As chair of the Committee on Transportation and the Environment, she has oversight of the DGS. She said she hopes she can work with the new DGS director to implement reform ideas she has begun developing for the agency.

 

However, Cheh regurgitated during her conversation with TBR some of the same false allegations that appeared in her report, despite information from the OIG that refuted many of those claims. “I think there is blame on both sides.”

 

Does that last bit sound familiar? Two-way-finger-pointing is becoming the modus operandi of politicians, who either can’t admit they were wrong or are unwilling to acknowledge folks they like and admire may have made mistakes.

 

Instead of being a “favored” contractor of the Bowser administration, as was portrayed by Cheh, the OIG has made the case that on multiple occasions Fort Myer was mishandled. In fact, it appears that DGS staffers were determined to deny the corporation either contract. The OIG didn’t assert there was contract steering away from Fort Myer, but after reading the report, it’s difficult not to reach that conclusion.

 

Unsurprisingly, the OIG’s report hasn’t been covered by the media. That’s probably because it’s not as sexy as perpetuating the myth of a significant pay-to-play culture in the District government that can only be reined in by campaign finance reform, a key platform of political progressives and their allies. While the city’s laws may very well need some tweaking, a decision to take such action shouldn’t require creation of false narratives or the deliberate attempt to taint a corporation’s reputation.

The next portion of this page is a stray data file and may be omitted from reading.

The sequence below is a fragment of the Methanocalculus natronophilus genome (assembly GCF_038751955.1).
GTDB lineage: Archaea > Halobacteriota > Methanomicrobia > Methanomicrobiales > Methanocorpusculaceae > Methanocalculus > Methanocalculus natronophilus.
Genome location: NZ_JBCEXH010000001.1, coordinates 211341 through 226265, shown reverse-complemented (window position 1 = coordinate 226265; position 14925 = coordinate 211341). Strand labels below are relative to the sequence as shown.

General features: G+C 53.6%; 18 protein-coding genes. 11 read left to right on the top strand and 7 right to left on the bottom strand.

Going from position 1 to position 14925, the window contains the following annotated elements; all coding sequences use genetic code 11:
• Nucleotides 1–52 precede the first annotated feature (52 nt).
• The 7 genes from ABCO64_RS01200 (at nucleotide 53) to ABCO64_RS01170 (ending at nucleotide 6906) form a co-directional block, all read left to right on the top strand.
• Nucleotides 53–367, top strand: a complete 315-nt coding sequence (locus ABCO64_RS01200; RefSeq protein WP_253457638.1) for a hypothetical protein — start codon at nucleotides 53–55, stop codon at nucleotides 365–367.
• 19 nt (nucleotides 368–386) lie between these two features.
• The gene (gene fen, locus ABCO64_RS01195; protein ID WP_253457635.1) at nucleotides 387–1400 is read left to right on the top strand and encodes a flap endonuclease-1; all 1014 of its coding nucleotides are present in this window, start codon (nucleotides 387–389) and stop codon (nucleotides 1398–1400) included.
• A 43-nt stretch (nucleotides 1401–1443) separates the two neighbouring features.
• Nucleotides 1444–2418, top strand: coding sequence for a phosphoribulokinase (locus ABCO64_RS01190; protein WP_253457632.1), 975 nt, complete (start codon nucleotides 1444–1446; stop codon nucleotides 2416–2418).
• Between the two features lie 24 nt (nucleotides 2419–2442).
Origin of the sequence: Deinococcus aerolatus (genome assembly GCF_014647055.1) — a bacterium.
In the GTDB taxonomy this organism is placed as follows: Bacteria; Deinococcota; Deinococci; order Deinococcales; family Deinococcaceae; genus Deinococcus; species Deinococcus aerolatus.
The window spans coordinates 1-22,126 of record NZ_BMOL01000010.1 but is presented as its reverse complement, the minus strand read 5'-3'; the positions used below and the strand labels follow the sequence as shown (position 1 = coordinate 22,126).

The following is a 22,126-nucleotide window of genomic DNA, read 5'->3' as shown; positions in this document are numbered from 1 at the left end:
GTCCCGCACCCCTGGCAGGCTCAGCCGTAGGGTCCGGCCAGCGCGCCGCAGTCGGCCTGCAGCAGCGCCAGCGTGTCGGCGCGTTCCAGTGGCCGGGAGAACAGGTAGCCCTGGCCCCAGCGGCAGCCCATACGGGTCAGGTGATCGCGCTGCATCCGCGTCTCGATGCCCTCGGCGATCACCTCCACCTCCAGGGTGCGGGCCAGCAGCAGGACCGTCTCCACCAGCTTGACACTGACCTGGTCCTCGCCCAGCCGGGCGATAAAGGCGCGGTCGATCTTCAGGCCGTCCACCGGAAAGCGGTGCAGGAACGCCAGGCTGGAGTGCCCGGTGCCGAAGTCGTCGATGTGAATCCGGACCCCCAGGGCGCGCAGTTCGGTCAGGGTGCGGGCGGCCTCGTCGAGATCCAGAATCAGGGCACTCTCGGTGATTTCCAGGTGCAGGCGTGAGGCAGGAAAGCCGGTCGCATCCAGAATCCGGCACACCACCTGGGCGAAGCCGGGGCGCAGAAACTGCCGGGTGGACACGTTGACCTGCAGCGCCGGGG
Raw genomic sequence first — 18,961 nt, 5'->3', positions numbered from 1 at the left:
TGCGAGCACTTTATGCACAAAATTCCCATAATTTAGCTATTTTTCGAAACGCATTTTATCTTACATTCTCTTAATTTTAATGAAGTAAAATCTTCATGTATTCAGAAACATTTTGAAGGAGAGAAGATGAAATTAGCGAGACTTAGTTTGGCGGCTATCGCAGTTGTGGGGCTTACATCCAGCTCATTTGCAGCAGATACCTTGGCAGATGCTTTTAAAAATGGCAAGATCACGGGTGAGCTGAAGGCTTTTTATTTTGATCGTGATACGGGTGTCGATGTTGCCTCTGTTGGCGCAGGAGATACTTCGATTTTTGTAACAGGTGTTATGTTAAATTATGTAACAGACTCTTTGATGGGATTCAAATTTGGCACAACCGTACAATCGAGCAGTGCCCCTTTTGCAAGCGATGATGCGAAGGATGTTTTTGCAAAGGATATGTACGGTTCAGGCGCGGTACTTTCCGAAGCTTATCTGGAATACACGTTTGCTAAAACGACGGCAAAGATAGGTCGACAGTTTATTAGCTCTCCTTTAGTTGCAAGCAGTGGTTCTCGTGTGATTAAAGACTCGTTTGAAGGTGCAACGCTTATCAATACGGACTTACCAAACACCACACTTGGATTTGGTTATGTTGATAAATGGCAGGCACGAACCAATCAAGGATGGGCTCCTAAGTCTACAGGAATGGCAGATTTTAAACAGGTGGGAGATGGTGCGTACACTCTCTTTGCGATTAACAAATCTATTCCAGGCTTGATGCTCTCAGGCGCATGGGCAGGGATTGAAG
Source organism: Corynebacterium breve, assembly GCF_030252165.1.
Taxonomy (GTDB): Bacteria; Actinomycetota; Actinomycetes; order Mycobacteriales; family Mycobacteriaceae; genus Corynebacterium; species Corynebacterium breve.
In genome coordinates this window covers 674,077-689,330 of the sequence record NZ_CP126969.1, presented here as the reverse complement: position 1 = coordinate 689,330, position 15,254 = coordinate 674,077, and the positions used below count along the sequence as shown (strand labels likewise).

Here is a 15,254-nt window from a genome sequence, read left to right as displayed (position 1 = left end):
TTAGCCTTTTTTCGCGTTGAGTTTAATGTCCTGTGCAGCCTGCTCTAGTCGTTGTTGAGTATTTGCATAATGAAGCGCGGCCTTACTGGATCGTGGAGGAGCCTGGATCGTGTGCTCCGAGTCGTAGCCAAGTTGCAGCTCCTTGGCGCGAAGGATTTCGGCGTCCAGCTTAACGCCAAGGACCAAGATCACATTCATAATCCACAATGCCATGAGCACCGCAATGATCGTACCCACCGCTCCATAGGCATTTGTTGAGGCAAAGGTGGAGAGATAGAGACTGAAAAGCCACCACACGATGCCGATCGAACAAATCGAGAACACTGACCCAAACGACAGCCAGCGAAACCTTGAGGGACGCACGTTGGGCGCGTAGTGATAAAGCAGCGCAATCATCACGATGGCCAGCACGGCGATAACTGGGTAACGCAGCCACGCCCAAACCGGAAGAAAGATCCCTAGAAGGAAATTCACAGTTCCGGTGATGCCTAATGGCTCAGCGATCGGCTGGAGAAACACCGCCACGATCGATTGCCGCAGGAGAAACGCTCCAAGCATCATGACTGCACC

Allen did not reply to TBR’s request for a comment on the OIG’s report, particularly within the context of his committee throwing shade on Fort Myer.

 

"We appreciate the city's thorough investigation and welcome the report's recommendations to increase fairness, transparency, and consistency in the procurement process, " said a spokesperson for Fort Myer about the OIG’s report.